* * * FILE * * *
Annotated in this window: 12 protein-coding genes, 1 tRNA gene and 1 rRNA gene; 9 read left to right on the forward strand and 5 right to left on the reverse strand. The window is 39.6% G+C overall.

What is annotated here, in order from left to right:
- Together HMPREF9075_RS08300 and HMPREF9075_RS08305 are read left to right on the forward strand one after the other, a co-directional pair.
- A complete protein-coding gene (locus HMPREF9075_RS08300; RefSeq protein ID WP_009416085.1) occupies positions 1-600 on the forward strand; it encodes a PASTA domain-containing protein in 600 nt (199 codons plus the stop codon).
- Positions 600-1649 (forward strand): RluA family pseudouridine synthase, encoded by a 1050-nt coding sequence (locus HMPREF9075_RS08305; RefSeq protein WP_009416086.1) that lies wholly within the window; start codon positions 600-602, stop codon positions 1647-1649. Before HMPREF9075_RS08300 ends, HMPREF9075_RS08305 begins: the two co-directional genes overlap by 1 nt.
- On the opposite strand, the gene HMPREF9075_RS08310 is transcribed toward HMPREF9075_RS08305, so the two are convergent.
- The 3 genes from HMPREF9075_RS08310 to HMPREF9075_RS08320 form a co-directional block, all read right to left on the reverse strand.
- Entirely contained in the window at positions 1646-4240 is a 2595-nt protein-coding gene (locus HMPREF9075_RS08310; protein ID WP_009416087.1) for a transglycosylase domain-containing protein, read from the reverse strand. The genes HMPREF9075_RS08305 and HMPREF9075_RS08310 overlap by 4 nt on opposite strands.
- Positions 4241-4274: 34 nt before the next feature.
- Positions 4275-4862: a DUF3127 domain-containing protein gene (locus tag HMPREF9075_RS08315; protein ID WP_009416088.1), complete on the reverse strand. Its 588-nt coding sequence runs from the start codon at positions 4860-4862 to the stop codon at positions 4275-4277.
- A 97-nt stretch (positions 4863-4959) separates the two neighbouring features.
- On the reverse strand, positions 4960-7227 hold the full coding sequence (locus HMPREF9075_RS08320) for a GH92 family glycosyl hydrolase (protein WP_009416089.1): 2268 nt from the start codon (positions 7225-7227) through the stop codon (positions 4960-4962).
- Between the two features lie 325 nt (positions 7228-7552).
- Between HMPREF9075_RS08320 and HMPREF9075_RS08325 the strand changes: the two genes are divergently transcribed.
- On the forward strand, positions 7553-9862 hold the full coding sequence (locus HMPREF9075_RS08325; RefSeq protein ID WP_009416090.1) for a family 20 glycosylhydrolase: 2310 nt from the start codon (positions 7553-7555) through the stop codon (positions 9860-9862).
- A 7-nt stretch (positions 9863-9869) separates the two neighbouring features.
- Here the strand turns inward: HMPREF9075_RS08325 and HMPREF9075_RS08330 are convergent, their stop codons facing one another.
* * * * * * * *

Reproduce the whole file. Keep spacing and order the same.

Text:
Annotated in this window: 12 protein-coding genes, 1 tRNA gene and 1 rRNA gene; 9 read left to right on the forward strand and 5 right to left on the reverse strand. The window is 39.6% G+C overall.

What is annotated here, in order from left to right:
- Together HMPREF9075_RS08300 and HMPREF9075_RS08305 are read left to right on the forward strand one after the other, a co-directional pair.
- A complete protein-coding gene (locus HMPREF9075_RS08300; RefSeq protein ID WP_009416085.1) occupies positions 1-600 on the forward strand; it encodes a PASTA domain-containing protein in 600 nt (199 codons plus the stop codon).
- Positions 600-1649 (forward strand): RluA family pseudouridine synthase, encoded by a 1050-nt coding sequence (locus HMPREF9075_RS08305; RefSeq protein WP_009416086.1) that lies wholly within the window; start codon positions 600-602, stop codon positions 1647-1649. Before HMPREF9075_RS08300 ends, HMPREF9075_RS08305 begins: the two co-directional genes overlap by 1 nt.
- On the opposite strand, the gene HMPREF9075_RS08310 is transcribed toward HMPREF9075_RS08305, so the two are convergent.
- The 3 genes from HMPREF9075_RS08310 to HMPREF9075_RS08320 form a co-directional block, all read right to left on the reverse strand.
- Entirely contained in the window at positions 1646-4240 is a 2595-nt protein-coding gene (locus HMPREF9075_RS08310; protein ID WP_009416087.1) for a transglycosylase domain-containing protein, read from the reverse strand. The genes HMPREF9075_RS08305 and HMPREF9075_RS08310 overlap by 4 nt on opposite strands.
- Positions 4241-4274: 34 nt before the next feature.
- Positions 4275-4862: a DUF3127 domain-containing protein gene (locus tag HMPREF9075_RS08315; protein ID WP_009416088.1), complete on the reverse strand. Its 588-nt coding sequence runs from the start codon at positions 4860-4862 to the stop codon at positions 4275-4277.
- A 97-nt stretch (positions 4863-4959) separates the two neighbouring features.
- On the reverse strand, positions 4960-7227 hold the full coding sequence (locus HMPREF9075_RS08320) for a GH92 family glycosyl hydrolase (protein WP_009416089.1): 2268 nt from the start codon (positions 7225-7227) through the stop codon (positions 4960-4962).
- Between the two features lie 325 nt (positions 7228-7552).
- Between HMPREF9075_RS08320 and HMPREF9075_RS08325 the strand changes: the two genes are divergently transcribed.
- On the forward strand, positions 7553-9862 hold the full coding sequence (locus HMPREF9075_RS08325; RefSeq protein ID WP_009416090.1) for a family 20 glycosylhydrolase: 2310 nt from the start codon (positions 7553-7555) through the stop codon (positions 9860-9862).
- A 7-nt stretch (positions 9863-9869) separates the two neighbouring features.
- Here the strand turns inward: HMPREF9075_RS08325 and HMPREF9075_RS08330 are convergent, their stop codons facing one another.